This year has most definitely been an experience.  I am wondering if any of you have experienced something like this?  What changes did you make?  I am wondering if my body was telling me things and to not be so drastic.

thoughts?  I am open for any solutions or advice.


  1. oh, my goodness. I have been losing more hair that I thought was normal too. And I first thought it was just because I had a baby- but it has been some time since then and I have been putting off my blood test I am supposed to have. Maybe I am having similar effects... thanks for sharing this.

    so no. no solutions.

  2. Lily has low iron and we try really hard to keep her on an iron rich diet...she does not really like the red meats so we supplement with other foods. We do give her a childrens vitamin (because I do not like having her blood taken, and while she is on the vitamin they do not take it as often) but I have learned a LOT about iron.
    Vitamin C will help your body absorb the drink something like orange juice during meals where you content of iron is higher (or put some orange slices on the table to snack on before or after your meal). Molassass also has great iron in it. Our ped. said to add it to milk instead of chocolate for a sweet treat (we are not a fan) but you can also use it instead of syrup on pancakes. If you want you can try some of our molasses...we have a whole jar and don't use it often. Dried Apricots and raisins and prunes are also great ways to snack on iron rich foods with out eating extra meat. And when buying cereal and oatmeal read the labels to see if they are enriched with iron...most have like 4 percent but some have much more. Leafy greens have a lot of iron too...we put spinach on pizza all of the time to get in the extra iron...But meat is going to give you the best boost... I also learned that pork has a large amount of iron. I always thought that red meat had the best...and it does have more then like chicken or turkey...but pork has more than those. Pork chops are not as 'heavy' as a meat as a steak. There are also a lot of types of fish that have really good iron and protien (salmon and I think even tuna). Just remember to have vitamin c when eating foods with iron and protien because they will help your body absorb more!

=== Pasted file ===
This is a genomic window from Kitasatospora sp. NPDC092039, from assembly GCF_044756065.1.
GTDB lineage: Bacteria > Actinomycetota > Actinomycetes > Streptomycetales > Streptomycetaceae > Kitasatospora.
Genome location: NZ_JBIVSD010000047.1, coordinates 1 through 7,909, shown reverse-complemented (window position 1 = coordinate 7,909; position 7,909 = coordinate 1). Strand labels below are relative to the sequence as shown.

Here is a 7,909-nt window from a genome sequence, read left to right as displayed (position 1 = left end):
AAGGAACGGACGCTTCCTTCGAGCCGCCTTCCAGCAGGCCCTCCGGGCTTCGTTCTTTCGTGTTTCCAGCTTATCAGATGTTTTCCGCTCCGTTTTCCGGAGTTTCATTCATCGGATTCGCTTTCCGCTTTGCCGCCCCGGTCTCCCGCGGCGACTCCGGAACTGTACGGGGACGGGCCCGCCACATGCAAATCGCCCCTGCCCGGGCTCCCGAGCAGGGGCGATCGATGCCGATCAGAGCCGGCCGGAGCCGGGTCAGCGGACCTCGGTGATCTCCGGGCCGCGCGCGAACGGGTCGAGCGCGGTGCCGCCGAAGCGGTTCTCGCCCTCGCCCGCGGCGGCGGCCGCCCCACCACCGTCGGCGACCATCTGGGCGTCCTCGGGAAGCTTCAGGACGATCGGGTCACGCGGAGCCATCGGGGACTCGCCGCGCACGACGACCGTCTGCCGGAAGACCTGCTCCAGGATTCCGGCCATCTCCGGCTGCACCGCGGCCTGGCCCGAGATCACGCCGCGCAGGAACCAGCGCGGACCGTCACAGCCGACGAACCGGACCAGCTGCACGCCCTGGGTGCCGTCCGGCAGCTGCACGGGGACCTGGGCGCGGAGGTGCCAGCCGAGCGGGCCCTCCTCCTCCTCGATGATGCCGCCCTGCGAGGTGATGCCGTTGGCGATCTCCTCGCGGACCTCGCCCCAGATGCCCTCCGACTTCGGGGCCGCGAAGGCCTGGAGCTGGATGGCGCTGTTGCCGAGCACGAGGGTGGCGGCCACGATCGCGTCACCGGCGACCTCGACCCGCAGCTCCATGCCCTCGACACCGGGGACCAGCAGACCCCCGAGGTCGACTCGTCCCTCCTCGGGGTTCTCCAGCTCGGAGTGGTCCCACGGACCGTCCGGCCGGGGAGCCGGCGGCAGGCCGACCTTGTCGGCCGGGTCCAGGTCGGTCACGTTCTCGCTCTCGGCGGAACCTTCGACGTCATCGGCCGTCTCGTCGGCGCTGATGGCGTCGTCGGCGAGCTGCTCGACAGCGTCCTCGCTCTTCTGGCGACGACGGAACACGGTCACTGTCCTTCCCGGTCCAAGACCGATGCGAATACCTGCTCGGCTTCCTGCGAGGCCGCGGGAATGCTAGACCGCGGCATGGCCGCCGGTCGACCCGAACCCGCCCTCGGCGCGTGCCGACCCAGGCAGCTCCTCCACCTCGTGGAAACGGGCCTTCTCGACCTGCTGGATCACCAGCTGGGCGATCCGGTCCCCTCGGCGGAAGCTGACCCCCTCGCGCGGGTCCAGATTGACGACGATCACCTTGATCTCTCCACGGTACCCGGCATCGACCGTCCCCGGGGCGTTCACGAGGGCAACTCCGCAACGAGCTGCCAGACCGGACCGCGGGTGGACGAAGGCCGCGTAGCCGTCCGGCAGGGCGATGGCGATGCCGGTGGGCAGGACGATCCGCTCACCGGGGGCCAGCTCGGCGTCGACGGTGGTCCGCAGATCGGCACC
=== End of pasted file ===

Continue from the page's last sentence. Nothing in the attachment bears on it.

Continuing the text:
3. crazy Sandra! wow. yes, it is something to look into. I had other symptoms too, low energy, moodiness....

  4. Katie, thank you! I think this may be a good solution. I need to incorporate more vitamin C rich foods. Maybe that is why they call it absorbic acid??? hmmmmm.....

    I am going to do some research on this and get back to you.

  5. I've been a mostly-vegetarian most of my life and a full-vegetarian the last year, and I have experienced a dramatic hair loss. At least half of my hair has fallen out in the last six years.
    -Sandra's sister

  6. Sandra's sister,

    What have you done about it, if anything? Did you already link diet and hair loss together? Do you think this is okay or do you want to make changes?

  7. I think it actually has a lot more to do with medication, but protein deficiency certainly aids to the problem. Oh, I've known for awhile, I was concerned when it began and saw a dermatologist who suggested the culprits.
    It's not okay, it's frustrating. I consume more protein than before, but I haven't noticed anything yet.


  8. I've struggled with anemia for a while. I was eating tons of iron but found out from my doctor that my body wasn't able to absorb it because I was eating too much calcium, which data has shown restricts iron absorption.

    So, shredded wheat=high in fortified iron but if you have milk with it, it may do you no good. Also, iron suppliments (I've tried plant based and mineral based) give me a very upset stomach so I'd drink milk with it which would again prevent iron absoption.

    I started making smoothies with spinach and lots of blackberries (high in iron) and laying off of the milk products. I use beans nearly every day too. It has helped me keep a handle on the anemia, but I still have to watch it because my hair falls out too--especially after having kids.

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  10. To clarify--I still eat foods high in calcium, I just make sure it's not within one hour of eating high iron foods.

    Love the blog! So fun to see other people are thinking about the same things as I am. And running into similar challenges. Thanks

  11. Fascinating! When I was a vegetarian for 5 years I can honestly say I didn't notice hair loss, but I was eating a lot of beans and rice and leafy vegetables. I don't know if it is true, but someone once told me that rice and beans make the perfect protein, but they were Brazilian and that is very convenient because that is all they eat! I love it!!

  12. Elizabeth -- THANK YOU! I am loving all of these great responses! so much wisdom and experience out there. Thank you so much.

    Serena, I have heard that too and I need to remember that! rice and beans. I need to eat more green leafy vegetables too..

  13. The simplest way to nourish the hair is taking hair vitamin supplements, letting the hair grow naturally. Topical products only provide a limited result unlike the supplements wherein it can help improve the hair's health.